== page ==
29 Dec   The Moon, Jupiter and Mercury form a triangle in the evening sky. Here’s the scene at sunset: Sunset 29.12.2008 1605h.wmf The red lines are altitude/azimuth lines – there is a fist-width between each of the horizontal (altitude) lines.
31 Dec   Mercury and Jupiter pair up now, separated by 1.25°, while the Moon goes on to meet Venus at a distance of 2.7°: Sunset 31.12.2008 1607h.wmf
03 Jan    The Quadrantids meteor shower peaks at midday. It’s a sharp peak (largest amount of meteors for a short time) but if you get up early before it starts to get light you’re bound to see something. Last year there were 82 meteors per hour but it can be up to 200 per hour. The shower is active from 01 Jan to 06 Jan.
Keep an eye on the BAA comets section http://www.ast.cam.ac.uk/~jds/ – there’s a few comets getting brighter and may be worth watching.
The Moon passes in front of the Pleiades several times in 2009 – more on that later.
Lastly, did you know astronomers have taken photos of SEVEN planets outside our Solar System? Google it.
Remember, if you have any questions, mail me.

Venus, Jupiter and the Moon

   Well, I saw Venus appear from behind the Moon this evening, while Jupiter looked on, a thumbwidth above. (Another conjunction was happening, actually, between Jupiter’s moons Ganymede and Io. They appeared as one bright speck to the left of the planet.) 
   The moon is moving away now but Jupiter and Venus are still a beautiful pair. I will be sharing photos of this – they’re beautiful! I observed from the Quad, then Tesco Ballygomartin, with my telescope, the binoculars and my dad’s camera.
The next big thing on the agenda is two triple conjunctions at the end of the month. Jupiter, Mercury and the Moon will twinkle together low in the evening sky, while Venus goes on to meet with the faintest planet, Neptune; then the Moon catches up. More details to follow – watch this space!
Last night I saw my first comet! C/2006 W3 Christensen is currently the third brightest in the sky; which says a lot about the brightness of comets in general – I needed my telescope to see it! It just looked like a star but if I had observed it tonight, I would have seen it had moved quite a distance.
I am also thinking of allowing the whole web access to my space – could I have feedback on this? Also, can I hide my ‘friends’ from the public eye?
Keep an eye to the sky and an eye to the blog,

Venus and Jupiter

A sight worth seeing!
The two brightest planets, Venus and Jupiter, are coming close together and pass each other (a conjunction)at the end of the month. Look south and a little to the west after sunset (4 o’clock) and, quite low in the sky, you’ll see a bright star (Venus) and a fainter one (Jupiter). As it gets dark, the two will start to dazzle – but you’ll need a pretty clear horizon to follow them.
With a pair of good binoculars the pair will look even prettier.
You should see Jupiter’s disc (it won’t be a star-like point) and its four main moons: Ganymede, Europa, Io and Callisto.
Venus will look a bit smaller – but brighter. See if you can make out its moon-like phase – the planet will look like a bulging half-moon (gibbous phase)
The conjunction comes to a climax on Monday, December 1st. The crescent moon will PASS IN FRONT OF Venus (an occultation) from 3.38 pm to 5.09 pm.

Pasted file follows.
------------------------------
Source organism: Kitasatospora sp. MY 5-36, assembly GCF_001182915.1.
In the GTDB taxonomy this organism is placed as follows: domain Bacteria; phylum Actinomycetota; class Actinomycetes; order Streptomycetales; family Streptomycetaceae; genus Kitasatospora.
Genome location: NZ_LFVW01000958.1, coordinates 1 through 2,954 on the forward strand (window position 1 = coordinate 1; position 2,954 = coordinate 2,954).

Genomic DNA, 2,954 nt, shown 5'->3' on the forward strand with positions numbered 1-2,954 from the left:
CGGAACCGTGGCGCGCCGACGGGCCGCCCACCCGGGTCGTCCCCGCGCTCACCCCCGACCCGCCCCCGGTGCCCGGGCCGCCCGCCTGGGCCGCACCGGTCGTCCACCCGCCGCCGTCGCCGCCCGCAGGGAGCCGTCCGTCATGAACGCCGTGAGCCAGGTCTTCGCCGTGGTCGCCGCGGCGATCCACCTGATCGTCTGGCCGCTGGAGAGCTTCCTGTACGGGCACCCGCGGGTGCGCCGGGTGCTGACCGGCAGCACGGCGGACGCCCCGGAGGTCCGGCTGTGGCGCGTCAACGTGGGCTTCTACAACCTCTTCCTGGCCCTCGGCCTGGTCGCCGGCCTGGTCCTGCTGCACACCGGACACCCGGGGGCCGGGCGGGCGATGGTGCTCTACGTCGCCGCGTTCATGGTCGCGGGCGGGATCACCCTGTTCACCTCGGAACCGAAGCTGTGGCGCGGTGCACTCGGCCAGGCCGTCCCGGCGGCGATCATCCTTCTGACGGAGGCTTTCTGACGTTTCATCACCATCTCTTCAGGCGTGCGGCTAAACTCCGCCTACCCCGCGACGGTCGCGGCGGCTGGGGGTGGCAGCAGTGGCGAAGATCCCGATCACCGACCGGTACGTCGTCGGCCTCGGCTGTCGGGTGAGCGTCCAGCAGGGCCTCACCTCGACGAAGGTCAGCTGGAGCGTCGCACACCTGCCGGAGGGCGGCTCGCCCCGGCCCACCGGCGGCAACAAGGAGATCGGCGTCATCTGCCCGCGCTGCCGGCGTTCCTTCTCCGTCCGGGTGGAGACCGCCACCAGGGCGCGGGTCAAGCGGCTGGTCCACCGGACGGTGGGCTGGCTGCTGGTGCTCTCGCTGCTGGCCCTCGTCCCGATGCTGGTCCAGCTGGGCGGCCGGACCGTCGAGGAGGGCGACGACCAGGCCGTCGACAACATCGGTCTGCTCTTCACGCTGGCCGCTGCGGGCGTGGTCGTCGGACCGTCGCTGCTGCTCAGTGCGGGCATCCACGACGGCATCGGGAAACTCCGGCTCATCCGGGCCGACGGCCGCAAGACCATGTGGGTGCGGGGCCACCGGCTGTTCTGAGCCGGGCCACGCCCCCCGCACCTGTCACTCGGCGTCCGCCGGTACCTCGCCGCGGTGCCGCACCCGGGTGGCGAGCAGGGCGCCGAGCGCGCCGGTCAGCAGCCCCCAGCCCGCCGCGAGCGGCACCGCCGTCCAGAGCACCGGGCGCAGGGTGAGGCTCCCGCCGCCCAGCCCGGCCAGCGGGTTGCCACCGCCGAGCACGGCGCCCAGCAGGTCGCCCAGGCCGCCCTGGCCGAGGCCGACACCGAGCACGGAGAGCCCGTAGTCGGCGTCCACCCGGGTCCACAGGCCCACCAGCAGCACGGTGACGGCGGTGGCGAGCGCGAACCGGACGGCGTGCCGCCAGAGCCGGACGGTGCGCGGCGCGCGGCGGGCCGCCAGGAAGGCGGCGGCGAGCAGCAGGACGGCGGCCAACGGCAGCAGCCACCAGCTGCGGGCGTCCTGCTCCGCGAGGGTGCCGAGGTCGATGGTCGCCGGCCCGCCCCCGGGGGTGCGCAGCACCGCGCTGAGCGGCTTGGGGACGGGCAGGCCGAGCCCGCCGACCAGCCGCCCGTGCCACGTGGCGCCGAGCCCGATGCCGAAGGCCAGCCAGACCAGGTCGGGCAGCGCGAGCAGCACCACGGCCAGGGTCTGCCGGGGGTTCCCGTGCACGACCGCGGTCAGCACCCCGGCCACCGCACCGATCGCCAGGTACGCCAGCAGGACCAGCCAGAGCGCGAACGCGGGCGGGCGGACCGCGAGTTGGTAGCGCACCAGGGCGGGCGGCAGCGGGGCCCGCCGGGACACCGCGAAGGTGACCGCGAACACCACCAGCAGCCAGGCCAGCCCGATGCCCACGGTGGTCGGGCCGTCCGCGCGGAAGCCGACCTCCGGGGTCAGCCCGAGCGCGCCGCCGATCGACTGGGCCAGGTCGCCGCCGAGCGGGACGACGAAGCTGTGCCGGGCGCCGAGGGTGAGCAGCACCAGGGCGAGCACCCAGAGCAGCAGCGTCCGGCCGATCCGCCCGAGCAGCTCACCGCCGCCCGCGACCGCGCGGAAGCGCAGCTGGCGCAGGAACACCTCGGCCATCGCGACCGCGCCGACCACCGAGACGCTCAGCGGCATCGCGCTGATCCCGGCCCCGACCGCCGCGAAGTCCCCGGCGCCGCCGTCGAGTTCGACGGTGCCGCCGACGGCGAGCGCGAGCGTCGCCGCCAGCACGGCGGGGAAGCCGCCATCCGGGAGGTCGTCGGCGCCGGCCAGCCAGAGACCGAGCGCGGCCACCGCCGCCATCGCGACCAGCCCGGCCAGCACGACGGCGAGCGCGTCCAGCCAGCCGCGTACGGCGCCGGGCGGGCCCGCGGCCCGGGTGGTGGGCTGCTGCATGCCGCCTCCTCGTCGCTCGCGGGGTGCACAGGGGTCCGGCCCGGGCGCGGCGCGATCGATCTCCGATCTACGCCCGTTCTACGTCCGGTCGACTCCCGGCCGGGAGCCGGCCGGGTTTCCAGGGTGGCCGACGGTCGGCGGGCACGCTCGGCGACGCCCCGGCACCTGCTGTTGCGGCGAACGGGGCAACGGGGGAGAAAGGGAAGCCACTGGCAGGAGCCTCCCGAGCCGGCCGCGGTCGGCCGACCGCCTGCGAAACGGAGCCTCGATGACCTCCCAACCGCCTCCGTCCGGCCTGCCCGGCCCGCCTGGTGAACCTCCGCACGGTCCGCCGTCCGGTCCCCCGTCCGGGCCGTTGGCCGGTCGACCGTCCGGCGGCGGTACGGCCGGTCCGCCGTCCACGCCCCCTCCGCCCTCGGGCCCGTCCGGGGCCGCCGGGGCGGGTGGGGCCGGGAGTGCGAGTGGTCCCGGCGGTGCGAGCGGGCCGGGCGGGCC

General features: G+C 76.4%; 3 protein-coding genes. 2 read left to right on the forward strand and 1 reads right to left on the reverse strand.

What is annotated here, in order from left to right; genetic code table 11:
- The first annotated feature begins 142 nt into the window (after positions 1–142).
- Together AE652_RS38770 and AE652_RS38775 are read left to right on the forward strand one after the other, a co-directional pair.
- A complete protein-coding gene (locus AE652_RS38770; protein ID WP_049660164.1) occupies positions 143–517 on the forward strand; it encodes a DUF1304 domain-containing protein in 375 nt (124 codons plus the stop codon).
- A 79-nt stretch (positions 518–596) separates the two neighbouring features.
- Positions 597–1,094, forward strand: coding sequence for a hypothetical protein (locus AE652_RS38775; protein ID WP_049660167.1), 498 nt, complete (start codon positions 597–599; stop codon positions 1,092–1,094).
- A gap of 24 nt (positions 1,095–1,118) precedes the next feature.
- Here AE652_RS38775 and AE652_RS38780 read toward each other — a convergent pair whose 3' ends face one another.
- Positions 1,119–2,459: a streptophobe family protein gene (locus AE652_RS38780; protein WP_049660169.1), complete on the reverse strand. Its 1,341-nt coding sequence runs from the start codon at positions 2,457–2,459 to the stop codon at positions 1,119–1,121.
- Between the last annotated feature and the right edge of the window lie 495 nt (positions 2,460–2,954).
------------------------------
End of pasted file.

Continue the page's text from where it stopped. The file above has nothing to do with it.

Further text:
The occultation starts in daylight but if you can find the moon, then with binoculars you should be able to see Venus just to the left, and follow it as the moon passes in front.
This leaves Jupiter on its own above the moon until, from 5.08 pm (watch carefully!) Venus will gradually reappear on the moon’s right side.
Venus and Jupiter will separate day by day after that. Jupiter will get lower and lower in the sky before it disappears around the other side of the Sun, but Venus will get higher and higher in the evening sky, reaching its highest in January.
This is definitely an event well worth your while looking out for!
It would also be well worth my while giving you a quick lesson in altitude.
  • Distances in the sky are measured in DEGREES (°).
  • From the horizon to right overhead (the zenith) is 90°.
Some distances:
  • Your fist at arm’s length is about 10° across.
  • Your opened hand from thumb to pinkie is about 20°.
  • Your index finger is about 12° long, the sections are 6°, 2° and 1° from knuckle to tip

Any further queries to myself, or search the Internet for more reliable (!) info.


If anybody’s wondering if there’s any comets about this weather, the answer is: yes, there always is, but they are usually faint.
And the comets about this weather are faint, but if you have a telescope you can see them if you know where to look.
I have listed here the brightest ones (the magnitude (brightness) scale is: smaller number = brighter).
Comet                        Magnitude (equipment)  Trend             Visible NI? When?
  • Lulin (2007 N3)         7.5 (good binoculars)   brightening      Too close to Sun
  • McNaught (2008 A1)      8.5 (telescope)         fading            yes, evening
  • Christensen (2006 W3)   10 (telescope)          brightening       yes, all night
  • 6P/d’Arrest             10  (telescope)         fading            no
  • Broughton (2006 OF2)    10.5 (telescope)        steady            yes, all night
  • LINEAR (2007 G1)        11.5 (telescope)        steady            Too close to Sun
  • Boattini (2008 J1)      12  (telescope)         fading            yes, all night
  • 144P/Kushida            12.5 (telescope)        brightening      yes, best in evening

Source: http://www.ast.cam.ac.uk/~jds/ (Britist Astronomical Association, Comet section) Visit this website for more info.